SUDEP, or sudden unexpected death in epilepsy, occurs when an otherwise healthy person with epilepsy dies suddenly or unexpectedly, and no clear cause of death can be found. Although SUDEP is rare, the risk is highest in people with uncontrolled generalized tonic clonic seizures, and it tends to occur at night or during sleep. Researchers are hoping to identify biomarkers for SUDEP – these are measurable characteristics that might identify who is at greatest risk. Sometimes biomarkers can be found in brain waves, which are recorded from the scalp using electroencephalography, or EEG. An EEG pattern, known as Postictal Generalized EEG Suppression (PGES), has been seen in people who have later died of SUDEP, suggesting that this brain wave pattern may be a biomarker for SUDEP.
Dr. Elizabeth Donner and colleagues wanted to study the characteristics of children who show PGES, the pattern of brain suppression activity after a seizure. They reviewed the EEG of almost 400 children whose seizures were filmed on video while their brain activity was recorded. When a seizure occurred, Dr. Donner and her team looked at the brain activity to see if they could observe this suppression afterwards.
In total, they observed 77 generalized convulsive seizures that occurred in 40 children between the ages of 1-17 years. The researchers found that suppression of brain activity was observed more often in seizures that occurred during sleep (when the risk of SUDEP is highest). Next, they looked at different characteristics to see if they might be able to predict whether or not this suppression would occur. They noticed that children who showed this suppression also showed a unique posture during their seizure, and that the part of the seizure where muscles contract was shorter.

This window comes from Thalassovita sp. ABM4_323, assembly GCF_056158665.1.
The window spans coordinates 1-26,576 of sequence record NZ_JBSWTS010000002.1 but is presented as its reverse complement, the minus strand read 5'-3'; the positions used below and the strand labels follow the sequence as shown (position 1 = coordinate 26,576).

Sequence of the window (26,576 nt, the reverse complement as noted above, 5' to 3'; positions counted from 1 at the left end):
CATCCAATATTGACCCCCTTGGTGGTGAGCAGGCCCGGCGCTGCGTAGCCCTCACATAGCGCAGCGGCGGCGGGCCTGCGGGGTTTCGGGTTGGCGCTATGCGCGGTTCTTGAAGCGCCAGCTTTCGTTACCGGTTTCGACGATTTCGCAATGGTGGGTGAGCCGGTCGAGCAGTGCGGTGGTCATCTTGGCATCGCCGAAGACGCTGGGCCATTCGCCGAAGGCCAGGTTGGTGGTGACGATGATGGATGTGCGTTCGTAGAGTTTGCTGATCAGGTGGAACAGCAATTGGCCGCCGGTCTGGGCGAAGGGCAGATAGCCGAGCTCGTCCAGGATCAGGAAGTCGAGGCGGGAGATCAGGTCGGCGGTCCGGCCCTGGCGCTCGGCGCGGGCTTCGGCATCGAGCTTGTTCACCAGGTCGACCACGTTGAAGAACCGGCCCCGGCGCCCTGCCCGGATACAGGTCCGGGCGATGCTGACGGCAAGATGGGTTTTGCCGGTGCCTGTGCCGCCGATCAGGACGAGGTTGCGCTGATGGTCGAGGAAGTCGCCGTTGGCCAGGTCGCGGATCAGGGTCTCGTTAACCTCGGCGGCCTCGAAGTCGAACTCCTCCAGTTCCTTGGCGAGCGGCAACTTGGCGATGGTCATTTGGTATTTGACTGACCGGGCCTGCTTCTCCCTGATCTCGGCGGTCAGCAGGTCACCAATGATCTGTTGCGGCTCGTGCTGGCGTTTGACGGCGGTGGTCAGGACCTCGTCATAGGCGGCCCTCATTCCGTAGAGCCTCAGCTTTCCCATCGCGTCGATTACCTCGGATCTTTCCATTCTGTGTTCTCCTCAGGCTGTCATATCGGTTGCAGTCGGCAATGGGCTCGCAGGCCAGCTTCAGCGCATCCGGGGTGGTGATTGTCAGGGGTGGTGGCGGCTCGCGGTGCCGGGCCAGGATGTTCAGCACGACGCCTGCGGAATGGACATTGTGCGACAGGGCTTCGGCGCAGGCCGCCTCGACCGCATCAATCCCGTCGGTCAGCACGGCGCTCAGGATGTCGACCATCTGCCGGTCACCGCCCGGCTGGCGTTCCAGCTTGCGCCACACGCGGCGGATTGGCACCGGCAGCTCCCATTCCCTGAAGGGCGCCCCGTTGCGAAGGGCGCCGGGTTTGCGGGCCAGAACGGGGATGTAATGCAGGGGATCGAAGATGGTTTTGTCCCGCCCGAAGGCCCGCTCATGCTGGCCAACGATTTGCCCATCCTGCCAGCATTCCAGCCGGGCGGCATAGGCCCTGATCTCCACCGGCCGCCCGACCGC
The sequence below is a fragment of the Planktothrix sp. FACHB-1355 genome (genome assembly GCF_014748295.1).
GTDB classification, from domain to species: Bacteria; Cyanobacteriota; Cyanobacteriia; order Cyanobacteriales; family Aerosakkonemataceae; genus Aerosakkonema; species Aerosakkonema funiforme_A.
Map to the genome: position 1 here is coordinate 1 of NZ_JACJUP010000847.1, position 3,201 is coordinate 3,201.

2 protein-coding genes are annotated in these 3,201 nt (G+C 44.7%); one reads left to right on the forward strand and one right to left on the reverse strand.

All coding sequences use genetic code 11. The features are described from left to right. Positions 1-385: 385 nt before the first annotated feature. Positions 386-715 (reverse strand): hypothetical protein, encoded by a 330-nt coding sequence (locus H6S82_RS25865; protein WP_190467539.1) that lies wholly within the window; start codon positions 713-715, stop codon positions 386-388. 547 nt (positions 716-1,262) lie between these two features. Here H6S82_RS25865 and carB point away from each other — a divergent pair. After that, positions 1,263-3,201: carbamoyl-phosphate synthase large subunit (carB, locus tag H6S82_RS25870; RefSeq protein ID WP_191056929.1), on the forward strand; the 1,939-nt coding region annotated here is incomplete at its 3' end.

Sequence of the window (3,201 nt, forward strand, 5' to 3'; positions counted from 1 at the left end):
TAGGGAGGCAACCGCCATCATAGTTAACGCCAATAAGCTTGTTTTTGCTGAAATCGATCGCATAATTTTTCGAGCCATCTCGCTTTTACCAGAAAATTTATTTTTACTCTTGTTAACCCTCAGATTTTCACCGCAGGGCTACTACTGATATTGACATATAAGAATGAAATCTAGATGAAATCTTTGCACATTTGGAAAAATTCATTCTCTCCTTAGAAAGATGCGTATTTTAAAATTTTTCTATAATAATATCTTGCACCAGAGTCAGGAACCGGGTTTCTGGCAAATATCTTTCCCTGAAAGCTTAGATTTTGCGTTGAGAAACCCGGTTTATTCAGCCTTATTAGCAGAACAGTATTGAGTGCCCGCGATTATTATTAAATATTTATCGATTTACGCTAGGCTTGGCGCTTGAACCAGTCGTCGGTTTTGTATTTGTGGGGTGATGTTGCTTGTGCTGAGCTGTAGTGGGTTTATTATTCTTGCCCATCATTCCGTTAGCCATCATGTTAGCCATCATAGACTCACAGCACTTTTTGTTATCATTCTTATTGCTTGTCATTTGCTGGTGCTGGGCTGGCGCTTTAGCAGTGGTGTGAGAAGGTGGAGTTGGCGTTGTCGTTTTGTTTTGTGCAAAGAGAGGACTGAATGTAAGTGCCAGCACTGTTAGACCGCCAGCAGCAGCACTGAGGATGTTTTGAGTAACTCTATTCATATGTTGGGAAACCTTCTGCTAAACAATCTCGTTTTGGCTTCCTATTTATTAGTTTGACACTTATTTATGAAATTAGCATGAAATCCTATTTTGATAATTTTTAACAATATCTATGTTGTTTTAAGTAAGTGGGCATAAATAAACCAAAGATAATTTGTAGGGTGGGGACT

The researchers did not notice any differences in brain wave patterns during normal sleep, which suggests that the differences are specific to seizure activity. The unique posture and the EEG suppression indicates that seizure activity may spread to the brainstem, which is a critical brain area involved in the regulation of breathing and heart rate. It is possible that the brain wave suppression is related to high levels of adenosine, a brain chemical that is involved in stopping seizures. This could disrupt heart rate or breathing patterns, possibly leading to SUDEP.
The researchers hope these results will help to identify children who may be at a higher risk for SUDEP.
So what are doctors doing with information? Are they informing the families of the high risk cases? Are they developing strategies for the high risk cases to help protect these children/adults? Over what period of time was this study conducted–what years
Hi Kym, thanks for your comment. This study looked at children with epilepsy being treated at the Hospital for Sick Children between January 2009 and December 2011. Since the study only included children who had drug-resistant seizures, it is unclear if this biomarker applies to all people with epilepsy. More research is needed to see how anti-seizure drugs and a patient’s seizure history may affect the EEG results. The study results suggest that the risk of SUDEP is higher during sleep, so for patients at high risk, doctors may recommend visiting a sleep clinic or wearing a monitoring device at night. In 2018, clinical care guidelines for SUDEP are planned to be released. Please visit our website next spring for more details.